A vibrant and detailed oil painting by William Duffield, the scene captures a duck and smaller fowl on the hunter's table before a bowl overflowing with grapes and apples and glazed pottery vessels. A woven throw is scattered across the table with plums, pears and other scattered fruit disappearing into the darkness of the corner. Typical of his work, the painting highlights Duffield's skill at the still-life, a subject matter he devoted the majority of his life too. The painting is housed in a hand-carved early 20th century frame and the work is signed along the dark edge of the table in the lower left corner "W. Duffield".
Born in Bath, England in 1816, William Laud Duffield was initially a self-taught painter. He moved to London where he studied under George Lance before studying at the Royal Academy in London and later moved to Antwerp for two years where he studied under Baron Wappers. While his training was in portrait work, a field he occasionally included with figural paintings and portraits of his wife and son, his first work for the Royal Academy was a still-life of fruit. This would be a style he eventually specialized in, exhibiting still-life paintings of vegetables, meat, fruit and dead game at the Royal Academy, the British Institution and more than 38 works at the Society of British Artists. In 1850 he married Mary Elizabeth Rosenberg, a painter and watercolorist well-known for her flower paintings as well as paintings of fish. At the height of his career, he died suddenly at the age of 47.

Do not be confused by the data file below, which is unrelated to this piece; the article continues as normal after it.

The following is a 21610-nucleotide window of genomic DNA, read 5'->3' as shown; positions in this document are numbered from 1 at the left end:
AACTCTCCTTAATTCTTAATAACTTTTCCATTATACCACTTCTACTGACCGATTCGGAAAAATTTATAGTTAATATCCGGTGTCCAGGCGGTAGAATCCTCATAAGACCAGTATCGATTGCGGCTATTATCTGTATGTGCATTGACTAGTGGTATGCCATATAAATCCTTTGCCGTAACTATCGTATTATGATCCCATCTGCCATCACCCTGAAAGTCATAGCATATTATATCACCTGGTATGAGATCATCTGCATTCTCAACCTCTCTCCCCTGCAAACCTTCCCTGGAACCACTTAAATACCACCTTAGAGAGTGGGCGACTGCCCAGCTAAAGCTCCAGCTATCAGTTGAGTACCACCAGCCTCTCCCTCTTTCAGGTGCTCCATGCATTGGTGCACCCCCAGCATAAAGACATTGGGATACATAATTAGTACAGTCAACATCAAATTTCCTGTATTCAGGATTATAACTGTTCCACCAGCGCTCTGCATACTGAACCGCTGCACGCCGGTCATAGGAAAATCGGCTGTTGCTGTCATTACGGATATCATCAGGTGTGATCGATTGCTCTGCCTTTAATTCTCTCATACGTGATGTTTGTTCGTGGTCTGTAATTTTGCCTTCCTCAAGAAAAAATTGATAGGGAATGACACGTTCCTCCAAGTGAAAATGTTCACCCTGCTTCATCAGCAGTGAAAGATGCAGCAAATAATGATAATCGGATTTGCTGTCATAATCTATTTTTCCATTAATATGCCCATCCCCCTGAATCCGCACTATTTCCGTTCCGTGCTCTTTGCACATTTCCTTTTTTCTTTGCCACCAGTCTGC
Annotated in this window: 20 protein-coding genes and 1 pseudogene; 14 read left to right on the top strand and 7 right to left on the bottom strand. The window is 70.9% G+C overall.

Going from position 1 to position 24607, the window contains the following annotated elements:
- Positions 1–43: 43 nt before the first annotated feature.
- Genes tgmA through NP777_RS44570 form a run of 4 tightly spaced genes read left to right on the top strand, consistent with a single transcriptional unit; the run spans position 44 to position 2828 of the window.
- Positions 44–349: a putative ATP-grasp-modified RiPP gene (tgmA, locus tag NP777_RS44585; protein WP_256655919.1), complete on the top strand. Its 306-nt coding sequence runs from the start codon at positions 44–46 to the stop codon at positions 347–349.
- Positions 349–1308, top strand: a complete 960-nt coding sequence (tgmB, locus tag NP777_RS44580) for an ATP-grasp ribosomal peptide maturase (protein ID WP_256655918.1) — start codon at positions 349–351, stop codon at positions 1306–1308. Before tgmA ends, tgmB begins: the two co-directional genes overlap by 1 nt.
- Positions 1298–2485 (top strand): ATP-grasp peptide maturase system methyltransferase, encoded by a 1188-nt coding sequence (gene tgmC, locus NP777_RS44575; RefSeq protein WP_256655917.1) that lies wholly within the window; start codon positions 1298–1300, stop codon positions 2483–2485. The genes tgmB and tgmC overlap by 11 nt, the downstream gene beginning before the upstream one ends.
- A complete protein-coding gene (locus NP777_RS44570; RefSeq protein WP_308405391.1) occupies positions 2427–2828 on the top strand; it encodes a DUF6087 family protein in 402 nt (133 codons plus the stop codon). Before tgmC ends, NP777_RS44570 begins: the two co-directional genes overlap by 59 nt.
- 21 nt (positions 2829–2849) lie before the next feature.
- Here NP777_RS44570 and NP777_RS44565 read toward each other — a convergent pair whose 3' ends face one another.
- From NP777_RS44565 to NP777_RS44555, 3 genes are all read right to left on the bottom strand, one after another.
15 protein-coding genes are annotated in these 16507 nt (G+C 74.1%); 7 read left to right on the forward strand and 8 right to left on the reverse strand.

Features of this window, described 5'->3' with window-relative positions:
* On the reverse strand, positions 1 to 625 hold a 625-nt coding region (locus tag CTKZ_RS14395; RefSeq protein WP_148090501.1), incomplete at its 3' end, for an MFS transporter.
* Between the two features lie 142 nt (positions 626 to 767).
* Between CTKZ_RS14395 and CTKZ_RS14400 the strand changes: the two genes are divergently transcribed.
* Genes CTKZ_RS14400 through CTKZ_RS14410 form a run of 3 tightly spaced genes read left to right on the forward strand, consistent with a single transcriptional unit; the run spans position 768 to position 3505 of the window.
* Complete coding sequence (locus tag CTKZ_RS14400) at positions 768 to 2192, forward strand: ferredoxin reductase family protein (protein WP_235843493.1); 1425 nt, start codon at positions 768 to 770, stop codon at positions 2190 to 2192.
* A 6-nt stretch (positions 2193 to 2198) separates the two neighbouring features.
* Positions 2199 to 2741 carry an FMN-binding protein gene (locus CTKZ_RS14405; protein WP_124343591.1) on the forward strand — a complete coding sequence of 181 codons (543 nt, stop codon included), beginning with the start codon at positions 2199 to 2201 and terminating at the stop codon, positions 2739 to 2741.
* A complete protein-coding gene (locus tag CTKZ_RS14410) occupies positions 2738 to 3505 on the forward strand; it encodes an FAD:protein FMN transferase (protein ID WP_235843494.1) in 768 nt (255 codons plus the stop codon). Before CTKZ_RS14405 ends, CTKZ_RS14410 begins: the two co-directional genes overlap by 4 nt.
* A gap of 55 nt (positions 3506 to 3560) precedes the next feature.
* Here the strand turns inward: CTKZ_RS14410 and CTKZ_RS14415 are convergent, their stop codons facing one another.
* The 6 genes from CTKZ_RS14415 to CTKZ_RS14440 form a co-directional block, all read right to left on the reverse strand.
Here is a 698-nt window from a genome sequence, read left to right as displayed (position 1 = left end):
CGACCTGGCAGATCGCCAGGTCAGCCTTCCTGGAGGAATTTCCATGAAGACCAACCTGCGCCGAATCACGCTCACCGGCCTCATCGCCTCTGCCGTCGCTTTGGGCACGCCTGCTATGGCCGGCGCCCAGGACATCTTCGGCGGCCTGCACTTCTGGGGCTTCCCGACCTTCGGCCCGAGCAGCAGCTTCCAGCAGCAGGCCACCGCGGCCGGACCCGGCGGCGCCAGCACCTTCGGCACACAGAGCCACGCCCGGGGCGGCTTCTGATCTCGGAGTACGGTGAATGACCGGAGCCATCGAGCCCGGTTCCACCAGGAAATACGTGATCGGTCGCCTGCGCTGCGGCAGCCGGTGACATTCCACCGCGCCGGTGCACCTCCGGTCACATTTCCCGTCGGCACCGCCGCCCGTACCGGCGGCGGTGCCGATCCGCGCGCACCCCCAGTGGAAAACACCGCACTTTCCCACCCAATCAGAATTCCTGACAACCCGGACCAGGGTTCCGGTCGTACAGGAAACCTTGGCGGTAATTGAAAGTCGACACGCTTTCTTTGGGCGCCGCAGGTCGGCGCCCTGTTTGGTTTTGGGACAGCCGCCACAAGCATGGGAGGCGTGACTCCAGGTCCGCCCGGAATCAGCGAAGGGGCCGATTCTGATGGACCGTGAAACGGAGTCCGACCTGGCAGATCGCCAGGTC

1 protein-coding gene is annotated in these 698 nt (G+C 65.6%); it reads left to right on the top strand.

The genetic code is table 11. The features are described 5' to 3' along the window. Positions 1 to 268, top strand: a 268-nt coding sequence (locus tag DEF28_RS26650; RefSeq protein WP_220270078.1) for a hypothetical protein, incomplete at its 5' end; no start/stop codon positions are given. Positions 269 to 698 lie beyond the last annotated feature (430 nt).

Literature & Further Reading:
-E. Benezit Dictionary of Artists, Vol. IV, Gründ, 2006, p. 1274-75
-Dictionary of British Art, Vol. IV, Victorian Painters: The Text, Christopher Wood, 1995
Measurements: 29 1/2" H x 41 3/8" W x 2" D [frame]; 23 3/4" H x 35 3/4" W [canvas]
Condition Report: Professionally conserved and relined in the last half century. Under UV showing repaired tear to upper left edge/corner, repaired triangular tear upper right corner, touch ups to edges and lower right corner, touch ups to fruit. 20th century frame with some wear and paint loss, abrasion to upper left corner.